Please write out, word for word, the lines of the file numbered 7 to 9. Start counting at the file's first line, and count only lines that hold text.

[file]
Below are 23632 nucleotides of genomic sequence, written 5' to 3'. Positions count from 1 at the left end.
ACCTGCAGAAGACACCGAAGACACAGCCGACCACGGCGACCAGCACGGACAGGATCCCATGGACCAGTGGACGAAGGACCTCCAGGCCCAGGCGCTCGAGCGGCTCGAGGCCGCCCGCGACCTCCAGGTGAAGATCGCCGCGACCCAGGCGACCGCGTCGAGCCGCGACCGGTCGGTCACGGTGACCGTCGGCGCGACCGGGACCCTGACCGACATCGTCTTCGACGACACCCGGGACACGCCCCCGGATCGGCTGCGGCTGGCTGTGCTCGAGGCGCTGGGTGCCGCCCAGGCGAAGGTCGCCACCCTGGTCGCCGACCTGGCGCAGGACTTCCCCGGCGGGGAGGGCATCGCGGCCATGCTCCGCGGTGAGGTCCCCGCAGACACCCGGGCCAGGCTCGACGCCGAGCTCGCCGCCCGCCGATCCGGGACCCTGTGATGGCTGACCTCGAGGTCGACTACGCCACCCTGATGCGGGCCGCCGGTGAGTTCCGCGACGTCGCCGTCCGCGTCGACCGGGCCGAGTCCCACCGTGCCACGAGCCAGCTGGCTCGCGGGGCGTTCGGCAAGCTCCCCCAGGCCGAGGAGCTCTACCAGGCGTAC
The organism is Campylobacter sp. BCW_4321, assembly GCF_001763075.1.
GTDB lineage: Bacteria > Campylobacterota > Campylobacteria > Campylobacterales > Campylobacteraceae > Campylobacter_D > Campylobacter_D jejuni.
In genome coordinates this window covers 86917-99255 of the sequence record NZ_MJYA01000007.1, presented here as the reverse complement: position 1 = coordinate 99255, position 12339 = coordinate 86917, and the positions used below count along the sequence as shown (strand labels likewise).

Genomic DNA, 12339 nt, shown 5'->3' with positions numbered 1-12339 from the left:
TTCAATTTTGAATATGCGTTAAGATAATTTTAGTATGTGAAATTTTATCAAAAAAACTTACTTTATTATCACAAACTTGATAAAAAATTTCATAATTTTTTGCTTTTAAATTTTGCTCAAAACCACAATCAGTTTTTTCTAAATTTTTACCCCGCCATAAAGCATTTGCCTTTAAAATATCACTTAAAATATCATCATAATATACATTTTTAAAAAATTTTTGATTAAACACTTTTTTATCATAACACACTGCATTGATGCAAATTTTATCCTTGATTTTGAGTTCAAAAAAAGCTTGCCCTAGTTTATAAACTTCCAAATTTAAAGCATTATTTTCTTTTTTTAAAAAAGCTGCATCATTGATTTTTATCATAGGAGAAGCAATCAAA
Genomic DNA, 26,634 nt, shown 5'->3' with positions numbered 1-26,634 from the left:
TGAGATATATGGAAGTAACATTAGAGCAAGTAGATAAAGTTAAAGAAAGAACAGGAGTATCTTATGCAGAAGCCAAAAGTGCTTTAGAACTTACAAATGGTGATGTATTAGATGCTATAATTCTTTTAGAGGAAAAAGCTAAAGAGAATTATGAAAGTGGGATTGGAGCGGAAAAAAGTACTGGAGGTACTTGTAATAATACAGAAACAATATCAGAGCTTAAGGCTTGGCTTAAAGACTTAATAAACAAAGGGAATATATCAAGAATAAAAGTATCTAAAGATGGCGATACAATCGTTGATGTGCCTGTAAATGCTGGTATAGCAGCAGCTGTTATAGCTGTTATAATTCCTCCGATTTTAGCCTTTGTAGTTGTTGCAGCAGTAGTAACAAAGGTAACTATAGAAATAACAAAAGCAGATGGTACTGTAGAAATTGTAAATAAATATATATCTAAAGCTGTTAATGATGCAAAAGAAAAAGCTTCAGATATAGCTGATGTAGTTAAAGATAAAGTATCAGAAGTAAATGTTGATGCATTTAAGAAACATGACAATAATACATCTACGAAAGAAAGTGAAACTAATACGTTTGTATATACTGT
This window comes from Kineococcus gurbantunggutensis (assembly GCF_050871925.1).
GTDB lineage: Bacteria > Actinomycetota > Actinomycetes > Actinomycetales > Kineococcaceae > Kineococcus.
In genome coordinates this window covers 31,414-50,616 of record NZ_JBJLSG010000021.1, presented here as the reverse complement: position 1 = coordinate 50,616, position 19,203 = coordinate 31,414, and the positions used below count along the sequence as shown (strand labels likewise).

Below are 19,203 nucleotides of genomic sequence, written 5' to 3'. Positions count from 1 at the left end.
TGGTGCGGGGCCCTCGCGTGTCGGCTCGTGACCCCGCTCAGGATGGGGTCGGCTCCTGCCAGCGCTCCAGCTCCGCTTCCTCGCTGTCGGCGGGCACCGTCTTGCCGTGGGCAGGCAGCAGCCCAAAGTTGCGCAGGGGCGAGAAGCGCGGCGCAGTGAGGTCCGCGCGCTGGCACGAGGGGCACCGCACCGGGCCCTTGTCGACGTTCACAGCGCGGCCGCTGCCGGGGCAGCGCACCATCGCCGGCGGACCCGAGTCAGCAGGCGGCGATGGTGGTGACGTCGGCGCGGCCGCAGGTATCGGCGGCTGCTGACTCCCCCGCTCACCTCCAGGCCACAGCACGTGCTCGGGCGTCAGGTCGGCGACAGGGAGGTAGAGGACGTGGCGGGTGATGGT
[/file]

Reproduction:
TTCAATTTTGAATATGCGTTAAGATAATTTTAGTATGTGAAATTTTATCAAAAAAACTTACTTTATTATCACAAACTTGATAAAAAATTTCATAATTTTTTGCTTTTAAATTTTGCTCAAAACCACAATCAGTTTTTTCTAAATTTTTACCCCGCCATAAAGCATTTGCCTTTAAAATATCACTTAAAATATCATCATAATATACATTTTTAAAAAATTTTTGATTAAACACTTTTTTATCATAACACACTGCATTGATGCAAATTTTATCCTTGATTTTGAGTTCAAAAAAAGCTTGCCCTAGTTTATAAACTTCCAAATTTAAAGCATTATTTTCTTTTTTTAAAAAAGCTGCATCATTGATTTTTATCATAGGAGAAGCAATCAAA
Genomic DNA, 26,634 nt, shown 5'->3' with positions numbered 1-26,634 from the left:
TGAGATATATGGAAGTAACATTAGAGCAAGTAGATAAAGTTAAAGAAAGAACAGGAGTATCTTATGCAGAAGCCAAAAGTGCTTTAGAACTTACAAATGGTGATGTATTAGATGCTATAATTCTTTTAGAGGAAAAAGCTAAAGAGAATTATGAAAGTGGGATTGGAGCGGAAAAAAGTACTGGAGGTACTTGTAATAATACAGAAACAATATCAGAGCTTAAGGCTTGGCTTAAAGACTTAATAAACAAAGGGAATATATCAAGAATAAAAGTATCTAAAGATGGCGATACAATCGTTGATGTGCCTGTAAATGCTGGTATAGCAGCAGCTGTTATAGCTGTTATAATTCCTCCGATTTTAGCCTTTGTAGTTGTTGCAGCAGTAGTAACAAAGGTAACTATAGAAATAACAAAAGCAGATGGTACTGTAGAAATTGTAAATAAATATATATCTAAAGCTGTTAATGATGCAAAAGAAAAAGCTTCAGATATAGCTGATGTAGTTAAAGATAAAGTATCAGAAGTAAATGTTGATGCATTTAAGAAACATGACAATAATACATCTACGAAAGAAAGTGAAACTAATACGTTTGTATATACTGT